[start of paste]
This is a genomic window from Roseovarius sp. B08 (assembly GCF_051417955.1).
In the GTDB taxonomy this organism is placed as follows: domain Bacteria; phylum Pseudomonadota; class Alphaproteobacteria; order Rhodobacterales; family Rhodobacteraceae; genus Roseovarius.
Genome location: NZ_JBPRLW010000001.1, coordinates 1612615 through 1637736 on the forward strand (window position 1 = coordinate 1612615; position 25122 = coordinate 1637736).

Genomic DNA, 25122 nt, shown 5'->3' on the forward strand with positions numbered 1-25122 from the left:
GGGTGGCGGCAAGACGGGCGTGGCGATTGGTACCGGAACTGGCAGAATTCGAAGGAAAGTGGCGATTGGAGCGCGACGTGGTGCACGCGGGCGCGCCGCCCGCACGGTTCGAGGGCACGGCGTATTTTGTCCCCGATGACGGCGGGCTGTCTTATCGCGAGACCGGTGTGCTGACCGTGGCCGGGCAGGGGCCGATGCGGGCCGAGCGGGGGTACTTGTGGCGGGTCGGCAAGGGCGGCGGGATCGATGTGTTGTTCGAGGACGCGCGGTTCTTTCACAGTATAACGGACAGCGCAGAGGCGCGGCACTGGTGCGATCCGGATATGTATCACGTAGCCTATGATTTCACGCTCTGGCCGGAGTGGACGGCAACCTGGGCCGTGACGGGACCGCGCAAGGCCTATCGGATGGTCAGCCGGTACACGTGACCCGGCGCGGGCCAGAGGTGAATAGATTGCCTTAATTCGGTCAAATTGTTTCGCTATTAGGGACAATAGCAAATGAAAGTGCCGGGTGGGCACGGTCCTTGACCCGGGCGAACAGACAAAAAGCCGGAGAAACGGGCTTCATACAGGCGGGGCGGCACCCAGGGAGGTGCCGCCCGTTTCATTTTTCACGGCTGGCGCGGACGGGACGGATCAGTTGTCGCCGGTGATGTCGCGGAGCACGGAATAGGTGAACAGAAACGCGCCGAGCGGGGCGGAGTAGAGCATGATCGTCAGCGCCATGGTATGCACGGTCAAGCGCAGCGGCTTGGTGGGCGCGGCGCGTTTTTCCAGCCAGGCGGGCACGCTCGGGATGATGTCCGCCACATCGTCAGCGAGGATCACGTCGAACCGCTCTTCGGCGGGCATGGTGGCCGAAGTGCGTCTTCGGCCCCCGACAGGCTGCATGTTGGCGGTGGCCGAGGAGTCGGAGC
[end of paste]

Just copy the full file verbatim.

This is a genomic window from Roseovarius sp. B08 (assembly GCF_051417955.1).
In the GTDB taxonomy this organism is placed as follows: domain Bacteria; phylum Pseudomonadota; class Alphaproteobacteria; order Rhodobacterales; family Rhodobacteraceae; genus Roseovarius.
Genome location: NZ_JBPRLW010000001.1, coordinates 1612615 through 1637736 on the forward strand (window position 1 = coordinate 1612615; position 25122 = coordinate 1637736).

Genomic DNA, 25122 nt, shown 5'->3' on the forward strand with positions numbered 1-25122 from the left:
GGGTGGCGGCAAGACGGGCGTGGCGATTGGTACCGGAACTGGCAGAATTCGAAGGAAAGTGGCGATTGGAGCGCGACGTGGTGCACGCGGGCGCGCCGCCCGCACGGTTCGAGGGCACGGCGTATTTTGTCCCCGATGACGGCGGGCTGTCTTATCGCGAGACCGGTGTGCTGACCGTGGCCGGGCAGGGGCCGATGCGGGCCGAGCGGGGGTACTTGTGGCGGGTCGGCAAGGGCGGCGGGATCGATGTGTTGTTCGAGGACGCGCGGTTCTTTCACAGTATAACGGACAGCGCAGAGGCGCGGCACTGGTGCGATCCGGATATGTATCACGTAGCCTATGATTTCACGCTCTGGCCGGAGTGGACGGCAACCTGGGCCGTGACGGGACCGCGCAAGGCCTATCGGATGGTCAGCCGGTACACGTGACCCGGCGCGGGCCAGAGGTGAATAGATTGCCTTAATTCGGTCAAATTGTTTCGCTATTAGGGACAATAGCAAATGAAAGTGCCGGGTGGGCACGGTCCTTGACCCGGGCGAACAGACAAAAAGCCGGAGAAACGGGCTTCATACAGGCGGGGCGGCACCCAGGGAGGTGCCGCCCGTTTCATTTTTCACGGCTGGCGCGGACGGGACGGATCAGTTGTCGCCGGTGATGTCGCGGAGCACGGAATAGGTGAACAGAAACGCGCCGAGCGGGGCGGAGTAGAGCATGATCGTCAGCGCCATGGTATGCACGGTCAAGCGCAGCGGCTTGGTGGGCGCGGCGCGTTTTTCCAGCCAGGCGGGCACGCTCGGGATGATGTCCGCCACATCGTCAGCGAGGATCACGTCGAACCGCTCTTCGGCGGGCATGGTGGCCGAAGTGCGTCTTCGGCCCCCGACAGGCTGCATGTTGGCGGTGGCCGAGGAGTCGGAGC